There is no response to the light, and when the current comes on, the animal shows considerable agitation. It jumps, defecates, urinates, crouches, squeals and finally clawing or bumping against the wheel, turns it. When the rat succeed in turning the wheel, perhaps thirty or forty seconds after the beginning of the trials, the warning light and the shock both go off immediately. On subsequent (trials the rat makes the escape response more and more promptly, until it turns the wheel within a fraction of a second after the consent of the shock.
With further training the animal learns to turn the wheel when the light comes on and thus, to avoid the shock completely. Such learning usually occurs quite rapidly. This form of learning is also called as escape learning because it is based on the negative reinforcement and the subject learns to escape the shock before it occurs.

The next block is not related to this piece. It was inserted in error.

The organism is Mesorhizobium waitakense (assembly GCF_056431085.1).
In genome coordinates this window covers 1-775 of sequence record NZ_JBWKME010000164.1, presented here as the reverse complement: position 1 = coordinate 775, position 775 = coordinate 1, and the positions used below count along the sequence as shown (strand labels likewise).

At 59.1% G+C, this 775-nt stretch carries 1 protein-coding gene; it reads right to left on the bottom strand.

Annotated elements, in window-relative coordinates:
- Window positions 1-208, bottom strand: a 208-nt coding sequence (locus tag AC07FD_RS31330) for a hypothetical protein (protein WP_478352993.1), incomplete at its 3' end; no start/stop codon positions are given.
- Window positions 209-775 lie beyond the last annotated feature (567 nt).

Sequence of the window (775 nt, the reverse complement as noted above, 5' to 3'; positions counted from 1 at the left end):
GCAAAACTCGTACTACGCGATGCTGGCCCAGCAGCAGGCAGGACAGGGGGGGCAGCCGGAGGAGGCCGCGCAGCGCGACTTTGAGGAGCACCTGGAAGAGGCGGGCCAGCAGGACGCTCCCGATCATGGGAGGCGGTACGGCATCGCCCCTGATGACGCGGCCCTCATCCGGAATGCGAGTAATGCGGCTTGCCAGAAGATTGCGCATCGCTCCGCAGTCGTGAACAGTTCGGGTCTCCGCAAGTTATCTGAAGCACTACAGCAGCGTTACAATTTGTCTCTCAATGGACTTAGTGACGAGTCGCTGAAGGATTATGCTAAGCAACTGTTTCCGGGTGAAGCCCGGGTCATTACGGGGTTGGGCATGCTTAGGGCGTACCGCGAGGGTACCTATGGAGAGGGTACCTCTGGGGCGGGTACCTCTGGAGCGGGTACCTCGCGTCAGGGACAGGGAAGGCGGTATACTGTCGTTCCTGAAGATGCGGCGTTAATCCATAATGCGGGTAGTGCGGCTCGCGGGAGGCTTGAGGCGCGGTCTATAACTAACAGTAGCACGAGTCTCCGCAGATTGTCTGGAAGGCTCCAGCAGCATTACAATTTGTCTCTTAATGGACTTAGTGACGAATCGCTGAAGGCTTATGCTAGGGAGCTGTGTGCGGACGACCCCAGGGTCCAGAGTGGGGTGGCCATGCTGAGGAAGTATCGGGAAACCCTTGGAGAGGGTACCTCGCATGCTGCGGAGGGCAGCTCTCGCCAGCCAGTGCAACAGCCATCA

(2) Passive Avoidance Learning:
In a passive avoidance experiment the animal learns that a particular response leads to punishment. A common procedure is to place an animal on a platform in the middle of an electrified grid. If it steps down the platform, it receives shock.
Animals very quickly master the simple skill of remaining off the safe platform and thus, passively avoiding the shock. This method is widely used to study the memory of lower animals.
The main difference between the Active Avoidance and Passive Avoidance learning is that in the former the subject learns what to do and in the later he learns what not to do.